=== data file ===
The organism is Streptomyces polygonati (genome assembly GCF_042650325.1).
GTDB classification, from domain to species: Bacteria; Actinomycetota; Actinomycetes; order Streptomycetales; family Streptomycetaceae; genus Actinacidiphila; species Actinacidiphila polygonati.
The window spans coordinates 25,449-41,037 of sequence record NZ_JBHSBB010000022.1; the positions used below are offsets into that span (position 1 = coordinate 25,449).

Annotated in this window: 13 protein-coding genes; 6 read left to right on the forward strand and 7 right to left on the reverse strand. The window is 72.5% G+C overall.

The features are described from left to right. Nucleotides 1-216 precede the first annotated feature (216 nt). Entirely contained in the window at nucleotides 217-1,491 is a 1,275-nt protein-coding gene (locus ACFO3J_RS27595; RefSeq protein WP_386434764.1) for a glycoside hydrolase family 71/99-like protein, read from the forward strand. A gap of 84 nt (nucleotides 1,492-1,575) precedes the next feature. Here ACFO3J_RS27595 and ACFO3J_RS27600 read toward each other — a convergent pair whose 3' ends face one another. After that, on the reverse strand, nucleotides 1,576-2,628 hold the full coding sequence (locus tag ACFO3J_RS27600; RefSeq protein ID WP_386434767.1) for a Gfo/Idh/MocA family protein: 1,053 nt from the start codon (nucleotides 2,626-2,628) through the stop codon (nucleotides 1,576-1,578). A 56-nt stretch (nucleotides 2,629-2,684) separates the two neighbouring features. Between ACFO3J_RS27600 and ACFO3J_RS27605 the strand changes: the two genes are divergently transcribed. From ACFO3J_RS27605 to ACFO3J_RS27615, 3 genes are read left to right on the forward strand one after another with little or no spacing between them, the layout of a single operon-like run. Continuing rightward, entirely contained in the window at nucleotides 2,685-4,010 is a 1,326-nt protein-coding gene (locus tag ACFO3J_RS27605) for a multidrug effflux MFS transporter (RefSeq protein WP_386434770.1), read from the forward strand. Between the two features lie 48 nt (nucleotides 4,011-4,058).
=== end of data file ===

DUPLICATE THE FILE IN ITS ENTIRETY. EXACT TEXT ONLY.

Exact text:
The organism is Streptomyces polygonati (genome assembly GCF_042650325.1).
GTDB classification, from domain to species: Bacteria; Actinomycetota; Actinomycetes; order Streptomycetales; family Streptomycetaceae; genus Actinacidiphila; species Actinacidiphila polygonati.
The window spans coordinates 25,449-41,037 of sequence record NZ_JBHSBB010000022.1; the positions used below are offsets into that span (position 1 = coordinate 25,449).

Annotated in this window: 13 protein-coding genes; 6 read left to right on the forward strand and 7 right to left on the reverse strand. The window is 72.5% G+C overall.

The features are described from left to right. Nucleotides 1-216 precede the first annotated feature (216 nt). Entirely contained in the window at nucleotides 217-1,491 is a 1,275-nt protein-coding gene (locus ACFO3J_RS27595; RefSeq protein WP_386434764.1) for a glycoside hydrolase family 71/99-like protein, read from the forward strand. A gap of 84 nt (nucleotides 1,492-1,575) precedes the next feature. Here ACFO3J_RS27595 and ACFO3J_RS27600 read toward each other — a convergent pair whose 3' ends face one another. After that, on the reverse strand, nucleotides 1,576-2,628 hold the full coding sequence (locus tag ACFO3J_RS27600; RefSeq protein ID WP_386434767.1) for a Gfo/Idh/MocA family protein: 1,053 nt from the start codon (nucleotides 2,626-2,628) through the stop codon (nucleotides 1,576-1,578). A 56-nt stretch (nucleotides 2,629-2,684) separates the two neighbouring features. Between ACFO3J_RS27600 and ACFO3J_RS27605 the strand changes: the two genes are divergently transcribed. From ACFO3J_RS27605 to ACFO3J_RS27615, 3 genes are read left to right on the forward strand one after another with little or no spacing between them, the layout of a single operon-like run. Continuing rightward, entirely contained in the window at nucleotides 2,685-4,010 is a 1,326-nt protein-coding gene (locus tag ACFO3J_RS27605) for a multidrug effflux MFS transporter (RefSeq protein WP_386434770.1), read from the forward strand. Between the two features lie 48 nt (nucleotides 4,011-4,058).